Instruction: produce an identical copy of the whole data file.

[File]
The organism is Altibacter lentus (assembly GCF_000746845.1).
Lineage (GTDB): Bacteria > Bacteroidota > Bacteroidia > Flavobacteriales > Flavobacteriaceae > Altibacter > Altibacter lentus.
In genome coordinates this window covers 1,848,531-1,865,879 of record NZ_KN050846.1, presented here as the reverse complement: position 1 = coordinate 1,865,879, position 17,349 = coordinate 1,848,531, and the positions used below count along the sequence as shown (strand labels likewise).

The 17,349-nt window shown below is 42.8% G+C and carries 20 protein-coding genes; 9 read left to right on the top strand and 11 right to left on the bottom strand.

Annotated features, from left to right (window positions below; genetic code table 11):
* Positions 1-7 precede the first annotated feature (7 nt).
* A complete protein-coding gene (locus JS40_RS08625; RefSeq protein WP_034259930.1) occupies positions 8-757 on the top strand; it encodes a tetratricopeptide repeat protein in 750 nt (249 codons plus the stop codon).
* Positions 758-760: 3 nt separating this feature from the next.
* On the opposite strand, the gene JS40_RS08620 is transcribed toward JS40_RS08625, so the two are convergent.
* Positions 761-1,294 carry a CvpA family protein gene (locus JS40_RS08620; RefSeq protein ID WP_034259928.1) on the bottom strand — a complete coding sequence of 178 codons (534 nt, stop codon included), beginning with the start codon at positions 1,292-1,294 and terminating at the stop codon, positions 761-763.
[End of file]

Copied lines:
The organism is Altibacter lentus (assembly GCF_000746845.1).
Lineage (GTDB): Bacteria > Bacteroidota > Bacteroidia > Flavobacteriales > Flavobacteriaceae > Altibacter > Altibacter lentus.
In genome coordinates this window covers 1,848,531-1,865,879 of record NZ_KN050846.1, presented here as the reverse complement: position 1 = coordinate 1,865,879, position 17,349 = coordinate 1,848,531, and the positions used below count along the sequence as shown (strand labels likewise).

The 17,349-nt window shown below is 42.8% G+C and carries 20 protein-coding genes; 9 read left to right on the top strand and 11 right to left on the bottom strand.

Annotated features, from left to right (window positions below; genetic code table 11):
* Positions 1-7 precede the first annotated feature (7 nt).
* A complete protein-coding gene (locus JS40_RS08625; RefSeq protein WP_034259930.1) occupies positions 8-757 on the top strand; it encodes a tetratricopeptide repeat protein in 750 nt (249 codons plus the stop codon).
* Positions 758-760: 3 nt separating this feature from the next.
* On the opposite strand, the gene JS40_RS08620 is transcribed toward JS40_RS08625, so the two are convergent.
* Positions 761-1,294 carry a CvpA family protein gene (locus JS40_RS08620; RefSeq protein ID WP_034259928.1) on the bottom strand — a complete coding sequence of 178 codons (534 nt, stop codon included), beginning with the start codon at positions 1,292-1,294 and terminating at the stop codon, positions 761-763.